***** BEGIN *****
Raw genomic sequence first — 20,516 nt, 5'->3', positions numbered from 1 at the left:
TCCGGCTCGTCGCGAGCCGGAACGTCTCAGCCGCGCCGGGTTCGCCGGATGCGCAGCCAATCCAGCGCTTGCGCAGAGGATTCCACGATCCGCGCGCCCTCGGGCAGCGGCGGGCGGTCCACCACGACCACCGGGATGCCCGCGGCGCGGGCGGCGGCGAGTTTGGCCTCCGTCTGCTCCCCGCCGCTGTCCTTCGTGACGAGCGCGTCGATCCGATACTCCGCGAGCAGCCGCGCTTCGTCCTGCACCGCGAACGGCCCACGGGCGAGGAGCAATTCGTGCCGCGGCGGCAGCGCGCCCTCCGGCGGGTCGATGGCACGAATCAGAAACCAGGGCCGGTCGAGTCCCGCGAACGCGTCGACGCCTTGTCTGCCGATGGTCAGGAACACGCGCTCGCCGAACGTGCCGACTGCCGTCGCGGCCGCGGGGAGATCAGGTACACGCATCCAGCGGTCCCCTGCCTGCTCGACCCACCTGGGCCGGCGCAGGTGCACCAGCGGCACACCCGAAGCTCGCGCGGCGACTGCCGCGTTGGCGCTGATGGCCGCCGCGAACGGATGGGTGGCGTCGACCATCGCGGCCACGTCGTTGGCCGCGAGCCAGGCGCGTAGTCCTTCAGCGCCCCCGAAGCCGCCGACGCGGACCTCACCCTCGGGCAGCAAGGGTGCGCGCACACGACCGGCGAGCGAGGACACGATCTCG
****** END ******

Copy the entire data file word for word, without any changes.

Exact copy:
Raw genomic sequence first — 20,516 nt, 5'->3', positions numbered from 1 at the left:
TCCGGCTCGTCGCGAGCCGGAACGTCTCAGCCGCGCCGGGTTCGCCGGATGCGCAGCCAATCCAGCGCTTGCGCAGAGGATTCCACGATCCGCGCGCCCTCGGGCAGCGGCGGGCGGTCCACCACGACCACCGGGATGCCCGCGGCGCGGGCGGCGGCGAGTTTGGCCTCCGTCTGCTCCCCGCCGCTGTCCTTCGTGACGAGCGCGTCGATCCGATACTCCGCGAGCAGCCGCGCTTCGTCCTGCACCGCGAACGGCCCACGGGCGAGGAGCAATTCGTGCCGCGGCGGCAGCGCGCCCTCCGGCGGGTCGATGGCACGAATCAGAAACCAGGGCCGGTCGAGTCCCGCGAACGCGTCGACGCCTTGTCTGCCGATGGTCAGGAACACGCGCTCGCCGAACGTGCCGACTGCCGTCGCGGCCGCGGGGAGATCAGGTACACGCATCCAGCGGTCCCCTGCCTGCTCGACCCACCTGGGCCGGCGCAGGTGCACCAGCGGCACACCCGAAGCTCGCGCGGCGACTGCCGCGTTGGCGCTGATGGCCGCCGCGAACGGATGGGTGGCGTCGACCATCGCGGCCACGTCGTTGGCCGCGAGCCAGGCGCGTAGTCCTTCAGCGCCCCCGAAGCCGCCGACGCGGACCTCACCCTCGGGCAGCAAGGGTGCGCGCACACGACCGGCGAGCGAGGACACGATCTCG